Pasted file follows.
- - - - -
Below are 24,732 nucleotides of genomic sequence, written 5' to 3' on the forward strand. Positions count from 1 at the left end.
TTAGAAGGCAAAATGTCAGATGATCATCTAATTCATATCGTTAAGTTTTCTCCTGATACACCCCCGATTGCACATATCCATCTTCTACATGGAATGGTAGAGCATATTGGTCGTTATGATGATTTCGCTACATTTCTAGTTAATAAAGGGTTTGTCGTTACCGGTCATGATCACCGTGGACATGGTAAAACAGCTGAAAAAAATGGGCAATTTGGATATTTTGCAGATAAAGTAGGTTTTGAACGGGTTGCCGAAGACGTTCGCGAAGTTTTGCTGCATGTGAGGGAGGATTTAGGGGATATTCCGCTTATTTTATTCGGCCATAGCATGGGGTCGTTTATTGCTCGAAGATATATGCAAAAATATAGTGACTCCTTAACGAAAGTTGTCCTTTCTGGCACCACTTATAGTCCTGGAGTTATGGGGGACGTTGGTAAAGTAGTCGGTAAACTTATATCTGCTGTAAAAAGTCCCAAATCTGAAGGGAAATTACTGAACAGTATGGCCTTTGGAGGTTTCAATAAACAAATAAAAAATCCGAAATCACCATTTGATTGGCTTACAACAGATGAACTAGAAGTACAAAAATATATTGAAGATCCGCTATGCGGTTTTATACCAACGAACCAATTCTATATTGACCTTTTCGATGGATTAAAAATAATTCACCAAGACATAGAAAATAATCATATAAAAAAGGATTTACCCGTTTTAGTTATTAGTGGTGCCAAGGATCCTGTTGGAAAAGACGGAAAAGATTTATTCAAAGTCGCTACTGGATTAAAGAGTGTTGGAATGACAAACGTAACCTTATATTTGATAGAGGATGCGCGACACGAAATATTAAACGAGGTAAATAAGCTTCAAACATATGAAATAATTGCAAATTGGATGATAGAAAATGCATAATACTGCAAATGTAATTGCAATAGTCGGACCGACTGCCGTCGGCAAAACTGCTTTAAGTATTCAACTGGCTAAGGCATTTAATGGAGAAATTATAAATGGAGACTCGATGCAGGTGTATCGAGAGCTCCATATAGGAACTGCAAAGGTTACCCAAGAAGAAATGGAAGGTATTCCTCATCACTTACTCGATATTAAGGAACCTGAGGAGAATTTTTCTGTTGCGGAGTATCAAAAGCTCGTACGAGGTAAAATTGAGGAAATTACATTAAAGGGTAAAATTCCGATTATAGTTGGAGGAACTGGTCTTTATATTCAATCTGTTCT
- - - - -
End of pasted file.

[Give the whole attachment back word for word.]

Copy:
Below are 24,732 nucleotides of genomic sequence, written 5' to 3' on the forward strand. Positions count from 1 at the left end.
TTAGAAGGCAAAATGTCAGATGATCATCTAATTCATATCGTTAAGTTTTCTCCTGATACACCCCCGATTGCACATATCCATCTTCTACATGGAATGGTAGAGCATATTGGTCGTTATGATGATTTCGCTACATTTCTAGTTAATAAAGGGTTTGTCGTTACCGGTCATGATCACCGTGGACATGGTAAAACAGCTGAAAAAAATGGGCAATTTGGATATTTTGCAGATAAAGTAGGTTTTGAACGGGTTGCCGAAGACGTTCGCGAAGTTTTGCTGCATGTGAGGGAGGATTTAGGGGATATTCCGCTTATTTTATTCGGCCATAGCATGGGGTCGTTTATTGCTCGAAGATATATGCAAAAATATAGTGACTCCTTAACGAAAGTTGTCCTTTCTGGCACCACTTATAGTCCTGGAGTTATGGGGGACGTTGGTAAAGTAGTCGGTAAACTTATATCTGCTGTAAAAAGTCCCAAATCTGAAGGGAAATTACTGAACAGTATGGCCTTTGGAGGTTTCAATAAACAAATAAAAAATCCGAAATCACCATTTGATTGGCTTACAACAGATGAACTAGAAGTACAAAAATATATTGAAGATCCGCTATGCGGTTTTATACCAACGAACCAATTCTATATTGACCTTTTCGATGGATTAAAAATAATTCACCAAGACATAGAAAATAATCATATAAAAAAGGATTTACCCGTTTTAGTTATTAGTGGTGCCAAGGATCCTGTTGGAAAAGACGGAAAAGATTTATTCAAAGTCGCTACTGGATTAAAGAGTGTTGGAATGACAAACGTAACCTTATATTTGATAGAGGATGCGCGACACGAAATATTAAACGAGGTAAATAAGCTTCAAACATATGAAATAATTGCAAATTGGATGATAGAAAATGCATAATACTGCAAATGTAATTGCAATAGTCGGACCGACTGCCGTCGGCAAAACTGCTTTAAGTATTCAACTGGCTAAGGCATTTAATGGAGAAATTATAAATGGAGACTCGATGCAGGTGTATCGAGAGCTCCATATAGGAACTGCAAAGGTTACCCAAGAAGAAATGGAAGGTATTCCTCATCACTTACTCGATATTAAGGAACCTGAGGAGAATTTTTCTGTTGCGGAGTATCAAAAGCTCGTACGAGGTAAAATTGAGGAAATTACATTAAAGGGTAAAATTCCGATTATAGTTGGAGGAACTGGTCTTTATATTCAATCTGTTCT